The Risks of Auto-Reply Messages

One of the consequences of modern technological advances is that many expect 24/7 access to their employees and outside professionals.  Today there is really no such thing as unreachable and there are fewer and fewer locales that are “off the grid.” 48 hours without responding to e-mail is not acceptable to some. As a result, when business travel, vacation, or other events preclude timely e-mail responses, many employees and professionals utilize the all-too-familiar auto-reply message. However, some experts suggest that these messages carry considerable security risks.

Thank you for your message. I am away from the office from June 8-12, attending an ABC risk management seminar in Phoenix, Arizona. I will have limited access to e-mail but will return your message at my earliest opportunity. You are free to contact my assistant, Pat Johnson at 867-5309.

 Joe Professional, VP of Operations, [email protected]; 555-1234.

Have you considered how much valuable information a resourceful thief can access through the foregoing away message?  Arguably, a common away message like this provides a would-be attacker with plenty to work with, such as:

Current location information: Where you are, also discloses where you are not; i.e. not at your desk or your home leaving these areas vulnerable to break-in.  Moreover, a smooth-talking thief could convince one of your colleagues that you instructed them to obtain sensitive data. For example: “I just met Joe Professional at the ABC risk management conference and he said that you would be happy to provide me with the Smith report.” This tactic, known as “spear phishing,” is causing IT professionals nightmares.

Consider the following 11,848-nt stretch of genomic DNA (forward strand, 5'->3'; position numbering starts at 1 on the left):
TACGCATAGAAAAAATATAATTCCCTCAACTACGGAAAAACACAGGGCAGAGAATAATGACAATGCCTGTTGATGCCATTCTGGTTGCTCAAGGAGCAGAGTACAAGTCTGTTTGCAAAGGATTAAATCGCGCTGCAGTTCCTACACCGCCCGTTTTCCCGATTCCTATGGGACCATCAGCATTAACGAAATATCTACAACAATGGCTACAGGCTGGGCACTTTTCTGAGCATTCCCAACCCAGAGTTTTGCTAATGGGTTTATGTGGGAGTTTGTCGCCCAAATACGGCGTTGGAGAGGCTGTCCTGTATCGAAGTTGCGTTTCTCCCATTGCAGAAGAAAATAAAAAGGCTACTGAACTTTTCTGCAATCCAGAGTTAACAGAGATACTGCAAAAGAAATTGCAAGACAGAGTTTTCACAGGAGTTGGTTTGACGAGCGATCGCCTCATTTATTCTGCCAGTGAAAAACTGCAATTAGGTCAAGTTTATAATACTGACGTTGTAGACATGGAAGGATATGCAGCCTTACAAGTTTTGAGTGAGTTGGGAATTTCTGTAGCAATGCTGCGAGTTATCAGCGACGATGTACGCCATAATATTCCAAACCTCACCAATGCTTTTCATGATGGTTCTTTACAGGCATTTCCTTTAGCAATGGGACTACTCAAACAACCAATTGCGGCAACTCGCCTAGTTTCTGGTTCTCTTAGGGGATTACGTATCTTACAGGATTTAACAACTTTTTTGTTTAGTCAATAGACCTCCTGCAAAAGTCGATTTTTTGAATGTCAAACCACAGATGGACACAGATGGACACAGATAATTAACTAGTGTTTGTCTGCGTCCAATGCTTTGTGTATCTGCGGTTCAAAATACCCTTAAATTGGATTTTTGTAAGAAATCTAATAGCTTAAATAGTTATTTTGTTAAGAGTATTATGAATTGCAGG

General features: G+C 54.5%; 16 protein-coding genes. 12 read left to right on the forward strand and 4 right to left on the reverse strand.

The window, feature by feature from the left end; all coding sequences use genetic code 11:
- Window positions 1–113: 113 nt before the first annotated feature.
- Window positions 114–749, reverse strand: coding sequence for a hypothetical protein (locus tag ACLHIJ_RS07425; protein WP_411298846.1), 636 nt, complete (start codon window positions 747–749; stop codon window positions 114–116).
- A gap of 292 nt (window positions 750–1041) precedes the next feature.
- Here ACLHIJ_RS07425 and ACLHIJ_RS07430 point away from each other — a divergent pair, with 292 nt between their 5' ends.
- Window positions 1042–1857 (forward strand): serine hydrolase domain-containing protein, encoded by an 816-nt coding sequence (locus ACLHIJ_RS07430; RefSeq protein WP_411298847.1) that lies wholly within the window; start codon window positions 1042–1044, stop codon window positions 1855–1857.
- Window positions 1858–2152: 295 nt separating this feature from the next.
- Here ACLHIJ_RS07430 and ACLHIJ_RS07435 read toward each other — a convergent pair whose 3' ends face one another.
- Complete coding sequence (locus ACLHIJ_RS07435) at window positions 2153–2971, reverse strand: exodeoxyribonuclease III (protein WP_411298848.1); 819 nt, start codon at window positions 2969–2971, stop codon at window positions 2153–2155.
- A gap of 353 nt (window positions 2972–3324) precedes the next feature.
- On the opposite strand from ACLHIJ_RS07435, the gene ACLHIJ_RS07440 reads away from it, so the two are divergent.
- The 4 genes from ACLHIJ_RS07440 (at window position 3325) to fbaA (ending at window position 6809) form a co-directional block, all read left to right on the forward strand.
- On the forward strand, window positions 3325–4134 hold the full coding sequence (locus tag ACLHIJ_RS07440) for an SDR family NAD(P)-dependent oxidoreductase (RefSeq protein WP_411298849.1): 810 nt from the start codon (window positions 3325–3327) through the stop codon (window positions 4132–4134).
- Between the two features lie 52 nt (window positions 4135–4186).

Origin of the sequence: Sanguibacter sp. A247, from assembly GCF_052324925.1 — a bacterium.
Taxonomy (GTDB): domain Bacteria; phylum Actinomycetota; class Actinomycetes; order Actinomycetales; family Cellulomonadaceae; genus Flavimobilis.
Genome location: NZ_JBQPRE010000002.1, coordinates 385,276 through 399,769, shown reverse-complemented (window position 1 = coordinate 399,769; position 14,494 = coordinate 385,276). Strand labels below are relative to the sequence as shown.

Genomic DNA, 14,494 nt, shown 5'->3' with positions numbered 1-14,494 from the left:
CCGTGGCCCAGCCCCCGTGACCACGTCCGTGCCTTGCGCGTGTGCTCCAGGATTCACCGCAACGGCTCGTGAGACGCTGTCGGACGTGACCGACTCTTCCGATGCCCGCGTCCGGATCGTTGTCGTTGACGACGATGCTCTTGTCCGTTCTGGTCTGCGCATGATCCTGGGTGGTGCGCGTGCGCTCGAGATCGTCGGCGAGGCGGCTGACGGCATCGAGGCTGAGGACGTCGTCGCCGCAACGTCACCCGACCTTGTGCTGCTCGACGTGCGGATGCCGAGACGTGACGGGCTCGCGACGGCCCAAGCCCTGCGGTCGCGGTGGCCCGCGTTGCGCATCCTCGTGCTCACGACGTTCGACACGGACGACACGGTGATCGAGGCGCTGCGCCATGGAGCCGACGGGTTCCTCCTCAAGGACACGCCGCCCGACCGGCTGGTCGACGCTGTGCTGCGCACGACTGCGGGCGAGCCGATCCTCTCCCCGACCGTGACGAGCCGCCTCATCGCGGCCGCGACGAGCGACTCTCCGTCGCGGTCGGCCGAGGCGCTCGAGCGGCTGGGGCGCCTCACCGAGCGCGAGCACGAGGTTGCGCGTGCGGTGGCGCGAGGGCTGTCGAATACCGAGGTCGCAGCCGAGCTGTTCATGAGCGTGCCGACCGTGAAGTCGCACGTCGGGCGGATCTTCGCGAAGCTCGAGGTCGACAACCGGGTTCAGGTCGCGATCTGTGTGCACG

Contact information: Experts warn that e-mail spammers love confirmation that their targets employ a functioning e-mail address. An auto-response e-mail provides spammers with the proof that the e-mail is active.

The good news is that there are relatively simple ways to protect yourself. Consider the following tips:

  • Experts suggest that less is more when it comes to away-messages. Intentional vagueness is ok.
  • If possible, utilize one message for internal responses and another for e-mails from out-of-office contacts.
  • Configure the account so it does not reply to Internet addresses.
  • Prepare and implement a security policy or user agreement, so users know the company policies with regard to protecting information.  The policy should note what information can be divulged in an “out of office” notification. 
  • Provide alternative contact details, but make sure your designee is fully briefed regarding your absence so they do not give information to unidentified callers.